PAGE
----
Thrust is a reaction force described quantitatively by Newton's Second and Third Law. When a system expels or accelerates mass in one direction the accelerated mass will cause a proportional but opposite force on that system.
Mathematically this means that the total force experienced by a system accelerating a mass m, is equal and opposite to the mass m times the acceleration a experienced by that mass:
- F = −m·a
An aircraft generates forward thrust when the spinning propellers blow air, or eject expanding gases from a jet engine to the back of the aircraft. The forward thrust is proportional to the (mass of the air) multiplied by (average velocity of the airstream).
Similarly, a ship generates forward thrust (or reverse thrust) when the propellers are turned to accelerate water backwards (or forwards). The resulting thrust pushes the ship in the equal and opposite direction to the sum of the momentum change in the water flowing through the propeller.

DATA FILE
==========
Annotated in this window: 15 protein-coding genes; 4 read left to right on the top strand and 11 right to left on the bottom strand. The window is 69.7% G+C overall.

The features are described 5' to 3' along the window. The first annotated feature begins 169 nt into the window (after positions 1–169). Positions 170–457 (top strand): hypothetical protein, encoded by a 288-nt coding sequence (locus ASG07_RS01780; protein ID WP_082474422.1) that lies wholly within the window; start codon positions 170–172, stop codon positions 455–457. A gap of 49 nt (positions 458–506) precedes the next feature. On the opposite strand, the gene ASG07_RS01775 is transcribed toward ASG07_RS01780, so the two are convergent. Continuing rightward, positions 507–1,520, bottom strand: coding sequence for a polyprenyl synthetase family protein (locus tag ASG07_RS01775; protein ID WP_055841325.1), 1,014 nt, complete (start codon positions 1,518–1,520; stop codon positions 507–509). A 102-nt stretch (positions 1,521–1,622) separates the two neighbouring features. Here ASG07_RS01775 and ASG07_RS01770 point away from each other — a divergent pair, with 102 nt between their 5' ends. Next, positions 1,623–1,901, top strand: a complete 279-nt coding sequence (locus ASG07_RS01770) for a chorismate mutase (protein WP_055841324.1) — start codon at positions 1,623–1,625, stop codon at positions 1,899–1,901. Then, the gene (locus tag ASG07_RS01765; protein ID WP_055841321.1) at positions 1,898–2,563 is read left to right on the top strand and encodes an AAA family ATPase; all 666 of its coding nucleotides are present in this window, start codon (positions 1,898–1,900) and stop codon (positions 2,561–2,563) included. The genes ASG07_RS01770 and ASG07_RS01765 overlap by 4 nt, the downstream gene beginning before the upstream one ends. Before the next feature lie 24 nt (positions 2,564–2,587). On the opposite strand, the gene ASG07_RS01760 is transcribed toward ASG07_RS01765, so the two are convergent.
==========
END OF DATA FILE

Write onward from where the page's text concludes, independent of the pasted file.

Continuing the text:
A rocket (and all mass attached to it) is propelled forward by a thrust force equal to, and opposite of, the time-rate of momentum change experienced by the exhaust mass accelerating out from the combustion chamber through the rocket nozzle. This is the exhaust velocity with respect to the rocket, times the time-rate at which the mass is expelled. Of course, for a launch the thrust at lift-off should be more than the weight, and with a fair margin, because a "slow launch" would be very inefficient.
Each of the three Space shuttle main engines can produce a thrust of 1.8 MN, and each of its two Solid Rocket Boosters 14.7 MN, together 34.8 MN. Compare with the mass at lift-off of 2,040,000 kg, hence a weight of 20.0 MN.
The simplified Aid for EVA Rescue (SAFER) has 24 thrusters of 3.56 N each.
- Thrust-to-weight ratio
- Thrust vectoring
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